But how, exactly, is one to “let go” of ingrained patterns of thought and action? Broadly speaking, Fischer recommends two methods, the first to be employed during sitting meditation and the second to practice in everyday life. The first consists of recognizing unwholesome states of mind arising, and upon doing so, returning to “the feeling of the breath and body.” By practicing in this way, we become aware of such states as anger, fear, and jealousy at their moment of inception. By returning to the breath and body, we decline to nourish those unwholesome states.

The second method consists of this “three-step program”:

Step 1: notice when habitual negative thinking arises. Step 2: stop. Literally stop for a moment: if you are walking, stop walking; if you are thinking, stop thinking. Step 3: take a breath. Return to awareness with that breath. This simple three-step practice is surprisingly powerful.

In presenting this practice as a three-part formula, Fischer does not minimize its complexities. On the contrary, he acknowledges that “mostly the training will proceed from failure to failure.” But by stopping, taking a breath, and “then with a breath returning to positive intentions,”* the practitioner can gradually replace harmful habits of mind with beneficial ones, while also gaining strength in the practice.

“Let’s not go there,” my wife sometimes cautions, when our conversations drift toward some painful episode from the past, or I express a negative, all-too-familiar view. Like Johann’s broadfall trousers, her admonition reminds me to be aware of persistent, corrosive habits of thought and feeling, even as they are arising. Whether I or anyone can internalize that external voice, however, and heed it when appropriate, is quite another matter. An aspiration worthy of concerted effort, it is also a formidable challenge of meditative practice.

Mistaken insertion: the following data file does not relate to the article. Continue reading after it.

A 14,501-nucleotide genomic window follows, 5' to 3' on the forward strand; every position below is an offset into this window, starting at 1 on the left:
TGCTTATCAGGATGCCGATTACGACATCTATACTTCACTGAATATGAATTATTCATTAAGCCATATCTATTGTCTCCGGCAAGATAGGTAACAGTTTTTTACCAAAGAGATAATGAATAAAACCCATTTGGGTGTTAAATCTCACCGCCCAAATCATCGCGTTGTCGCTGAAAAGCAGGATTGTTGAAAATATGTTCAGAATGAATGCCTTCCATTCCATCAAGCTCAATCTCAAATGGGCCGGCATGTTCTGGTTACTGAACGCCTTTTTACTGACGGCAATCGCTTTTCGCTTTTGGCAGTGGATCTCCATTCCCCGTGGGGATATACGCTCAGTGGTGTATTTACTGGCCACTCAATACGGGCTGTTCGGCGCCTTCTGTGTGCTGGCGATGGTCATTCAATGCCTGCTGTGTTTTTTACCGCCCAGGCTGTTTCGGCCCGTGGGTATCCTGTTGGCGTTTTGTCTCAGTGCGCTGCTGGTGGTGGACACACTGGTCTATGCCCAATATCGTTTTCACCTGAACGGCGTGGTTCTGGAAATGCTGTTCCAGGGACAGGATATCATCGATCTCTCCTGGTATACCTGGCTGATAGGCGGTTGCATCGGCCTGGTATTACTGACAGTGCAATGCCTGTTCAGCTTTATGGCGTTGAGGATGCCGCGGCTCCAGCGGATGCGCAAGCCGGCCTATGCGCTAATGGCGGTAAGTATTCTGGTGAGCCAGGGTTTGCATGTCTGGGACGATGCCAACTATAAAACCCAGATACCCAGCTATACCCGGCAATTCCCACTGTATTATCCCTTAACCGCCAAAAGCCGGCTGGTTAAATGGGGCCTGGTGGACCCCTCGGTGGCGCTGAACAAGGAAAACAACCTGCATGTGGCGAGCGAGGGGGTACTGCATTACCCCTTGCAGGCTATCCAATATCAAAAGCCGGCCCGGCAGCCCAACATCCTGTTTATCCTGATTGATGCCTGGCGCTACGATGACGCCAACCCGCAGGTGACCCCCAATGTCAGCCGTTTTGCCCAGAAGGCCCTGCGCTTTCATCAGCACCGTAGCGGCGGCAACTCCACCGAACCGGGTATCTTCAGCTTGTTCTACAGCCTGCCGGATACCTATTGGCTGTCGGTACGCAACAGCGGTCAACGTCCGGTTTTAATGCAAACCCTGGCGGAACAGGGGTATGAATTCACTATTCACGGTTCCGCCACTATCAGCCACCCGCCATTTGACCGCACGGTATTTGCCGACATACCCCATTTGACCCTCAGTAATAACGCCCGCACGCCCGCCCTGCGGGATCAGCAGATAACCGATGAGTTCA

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* James Silas Rogers, Northern Orchards: Places Near the Dead (North Star Press of St. Cloud, 2014), 57.

* Norman Fischer, Training in Compassion: Zen Teachings on the Practice of Lojong (Shambhala, 2013),       .

Photo by Gadjoboy

 

 

 

 

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             Hotei    Kano Takanobu, 1616

Hotei
Kano Takanobu, 1616

Last month my infant granddaughter Allegra uttered her first belly laugh. At the time she was sitting upright in her father’s lap, firmly supported by his two strong hands. Meanwhile my wife, Robin, was exuberantly entertaining Allegra, smiling broadly, blowing raspberries on her belly, and singing “I’m going to get you” as she tickled her toes. Without warning, up when Allegra’s arms, as though she were conducting an orchestra, and from her whole little being came gleeful, protracted laughter.

Luckily I had my camera handy, and I was able to capture the moment. When I later sent the photo to a few friends, one described Allegra as a laughing Buddha. Another expressed the wish that Allegra might keep laughing all her life. (more…)